Eating a health-promoting diet is an essential component of good health. While it seems to be common sense that eating a healthy diet provides all of the vitamins and minerals we need to enjoy good health and reduce the risk of chronic disease, numerous scientific studies have shown that using good quality nutritional supplements can go beyond addressing nutrient deficiencies and help you achieve optimal health.
A recent study commissioned by Wyeth Consumer Health found that daily use of a multivitamin by older adults is a relatively inexpensive yet potentially powerful way to stay healthy. The group studied the effects of taking multivitamins on five diseases: coronary artery disease, diabetes, osteoporosis, prostate cancer and colorectal cancer.
These researchers estimated that providing a daily multivitamin to the elderly would result in a five-year potential health care cost savings of approximately $1.6 billion, and avoidable hospitalization for heart attacks of approximately $2.4 billion because of improved immune functioning and a reduction in the relative risk of coronary artery disease.
There is evidence that both clinical and subclinical nutrient deficiencies are common in the US. In recent years, the US government has commissioned a number of comprehensive studies (HANES I and II, Ten State Nutrition Survey, etc) to determine the nutritional status of the US population.
These studies in general reveal that marginal nutritional deficiencies exist in approximately 50% of the US population, and that for some selected nutrients and selected age groups, more than 80% of people consumed less than the RDA (recommended daily allowance). While it is theoretically possible for us to get all of the vitamins and minerals we need from our diets, the evidence suggests the reality is many of us do not. Taking a multiple vitamin and mineral formula can in many ways be viewed as cheap health insurance.
While most Americans are deficient in some vitamins and minerals, the level of deficiency is not often obvious. Severe vitamin C deficiency as seen in scurvy is rare, though evidence suggests that marginal, or subclinical, vitamin C deficiency is quite common.
So, what do I mean by a good quality nutritional supplement? First of all, it is not a one-a-day RDA vitamin/mineral combination. RDA guidelines were originally developed to reduce the rates of severe deficiency diseases such as scurvy and pellagra. There is much scientific evidence that the optimal levels for many nutrients, especially the antioxidant vitamins such as vitamins C and E, are significantly higher than the RDAs for these vitamins. RDAs also do not take into account environmental and lifestyle factors, such as smoking, alcohol consumption and exposure to toxins that affect how we absorb and utilize vitamins and minerals.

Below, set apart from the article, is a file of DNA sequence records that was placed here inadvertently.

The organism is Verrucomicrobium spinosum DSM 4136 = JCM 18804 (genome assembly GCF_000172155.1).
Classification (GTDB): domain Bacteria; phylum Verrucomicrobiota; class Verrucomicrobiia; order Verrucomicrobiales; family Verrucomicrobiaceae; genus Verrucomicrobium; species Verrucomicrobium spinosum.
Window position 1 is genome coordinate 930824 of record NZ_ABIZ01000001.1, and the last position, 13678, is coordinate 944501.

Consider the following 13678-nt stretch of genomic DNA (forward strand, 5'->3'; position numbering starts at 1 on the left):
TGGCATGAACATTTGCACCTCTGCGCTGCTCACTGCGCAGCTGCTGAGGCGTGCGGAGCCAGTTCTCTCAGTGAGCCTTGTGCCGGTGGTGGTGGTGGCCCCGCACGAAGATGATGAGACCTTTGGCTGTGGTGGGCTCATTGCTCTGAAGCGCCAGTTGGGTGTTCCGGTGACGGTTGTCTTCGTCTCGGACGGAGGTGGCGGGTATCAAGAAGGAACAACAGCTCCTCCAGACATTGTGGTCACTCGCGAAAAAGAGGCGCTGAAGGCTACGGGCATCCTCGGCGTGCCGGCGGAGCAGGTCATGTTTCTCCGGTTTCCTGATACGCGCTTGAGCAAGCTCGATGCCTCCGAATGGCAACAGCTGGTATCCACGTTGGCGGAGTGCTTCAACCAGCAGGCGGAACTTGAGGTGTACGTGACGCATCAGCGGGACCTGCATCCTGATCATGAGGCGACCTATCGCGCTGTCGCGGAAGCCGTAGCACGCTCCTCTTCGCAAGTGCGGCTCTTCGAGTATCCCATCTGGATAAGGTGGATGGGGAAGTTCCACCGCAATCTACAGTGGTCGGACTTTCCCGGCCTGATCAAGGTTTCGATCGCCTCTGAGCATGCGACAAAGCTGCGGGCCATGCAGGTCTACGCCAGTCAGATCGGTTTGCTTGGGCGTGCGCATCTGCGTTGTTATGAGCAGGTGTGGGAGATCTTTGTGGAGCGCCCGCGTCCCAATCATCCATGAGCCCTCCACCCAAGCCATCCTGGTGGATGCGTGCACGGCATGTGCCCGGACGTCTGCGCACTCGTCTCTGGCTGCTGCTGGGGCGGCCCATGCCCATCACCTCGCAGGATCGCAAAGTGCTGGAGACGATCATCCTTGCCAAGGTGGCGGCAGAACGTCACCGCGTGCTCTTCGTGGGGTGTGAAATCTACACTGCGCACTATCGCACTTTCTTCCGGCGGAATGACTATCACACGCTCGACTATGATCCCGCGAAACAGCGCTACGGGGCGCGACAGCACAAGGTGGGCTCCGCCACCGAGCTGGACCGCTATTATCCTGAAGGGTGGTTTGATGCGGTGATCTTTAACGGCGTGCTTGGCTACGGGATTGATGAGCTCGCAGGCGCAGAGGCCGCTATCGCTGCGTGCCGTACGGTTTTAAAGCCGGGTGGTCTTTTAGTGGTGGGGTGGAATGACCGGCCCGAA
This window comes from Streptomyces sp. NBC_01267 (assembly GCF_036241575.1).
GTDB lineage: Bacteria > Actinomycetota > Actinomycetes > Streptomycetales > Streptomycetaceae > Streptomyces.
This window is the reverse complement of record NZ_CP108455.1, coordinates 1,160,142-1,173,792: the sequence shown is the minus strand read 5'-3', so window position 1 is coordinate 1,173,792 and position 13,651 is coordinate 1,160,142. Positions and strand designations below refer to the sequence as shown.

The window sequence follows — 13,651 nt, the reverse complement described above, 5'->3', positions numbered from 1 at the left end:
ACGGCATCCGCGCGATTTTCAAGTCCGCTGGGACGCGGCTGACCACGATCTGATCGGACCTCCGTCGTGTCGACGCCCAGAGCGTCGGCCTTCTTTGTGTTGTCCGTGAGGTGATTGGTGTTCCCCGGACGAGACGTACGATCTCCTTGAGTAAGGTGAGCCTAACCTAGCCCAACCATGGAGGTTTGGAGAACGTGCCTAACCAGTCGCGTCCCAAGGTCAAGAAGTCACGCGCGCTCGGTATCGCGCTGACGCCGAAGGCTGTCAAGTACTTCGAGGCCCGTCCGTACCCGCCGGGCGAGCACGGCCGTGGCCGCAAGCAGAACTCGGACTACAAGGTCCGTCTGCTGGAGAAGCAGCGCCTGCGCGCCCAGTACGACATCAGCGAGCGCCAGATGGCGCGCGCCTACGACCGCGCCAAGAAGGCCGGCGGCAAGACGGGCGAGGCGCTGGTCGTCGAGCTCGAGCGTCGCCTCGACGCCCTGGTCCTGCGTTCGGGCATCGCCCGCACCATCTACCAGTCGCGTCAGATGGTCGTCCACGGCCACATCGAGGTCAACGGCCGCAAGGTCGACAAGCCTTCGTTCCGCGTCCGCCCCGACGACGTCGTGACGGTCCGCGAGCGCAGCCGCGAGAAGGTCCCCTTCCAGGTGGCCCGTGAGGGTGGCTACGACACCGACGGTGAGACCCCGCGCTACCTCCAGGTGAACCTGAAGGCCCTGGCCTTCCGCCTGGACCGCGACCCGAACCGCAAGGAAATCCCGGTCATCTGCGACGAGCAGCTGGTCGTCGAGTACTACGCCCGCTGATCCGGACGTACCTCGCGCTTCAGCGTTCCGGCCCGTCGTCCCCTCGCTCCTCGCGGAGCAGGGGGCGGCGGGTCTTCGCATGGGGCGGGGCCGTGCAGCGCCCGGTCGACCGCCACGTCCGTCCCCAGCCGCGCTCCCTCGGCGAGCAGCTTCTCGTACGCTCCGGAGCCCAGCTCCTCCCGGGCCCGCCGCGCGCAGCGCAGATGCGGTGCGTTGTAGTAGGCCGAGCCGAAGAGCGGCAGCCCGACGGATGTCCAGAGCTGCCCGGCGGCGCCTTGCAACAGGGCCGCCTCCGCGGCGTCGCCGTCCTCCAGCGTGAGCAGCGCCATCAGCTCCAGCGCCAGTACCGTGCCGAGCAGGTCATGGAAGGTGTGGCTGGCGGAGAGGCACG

A good quality supplement, in my opinion, contains higher levels of antioxidant vitamins and minerals. It also balances the minerals and vitamins in proper ratios for absorption and utilization by the body and contains few if any binders, excipients and other additives. While not necessary for many people, I often use ones with hypoallergenic ingredients to avoid reactions in sensitive people. Finally, vitamins and minerals should be in safe amounts and chemical forms that absorb well and are easily utilized by the body.
What this means is most good quality vitamin and mineral supplements are in the range of four to six tablets or capsules per day. I can recommend a specific formula to address your needs and advise taking two or three with both breakfast and dinner. This simple step can go a long way to insure you are not deficient in important nutrients, and is often a core part of one's treatment plan. Typical monthly costs are approximately $1 per day for most formulas, and I prefer the Pure Encapsulations products as well as NF's Women's Formula.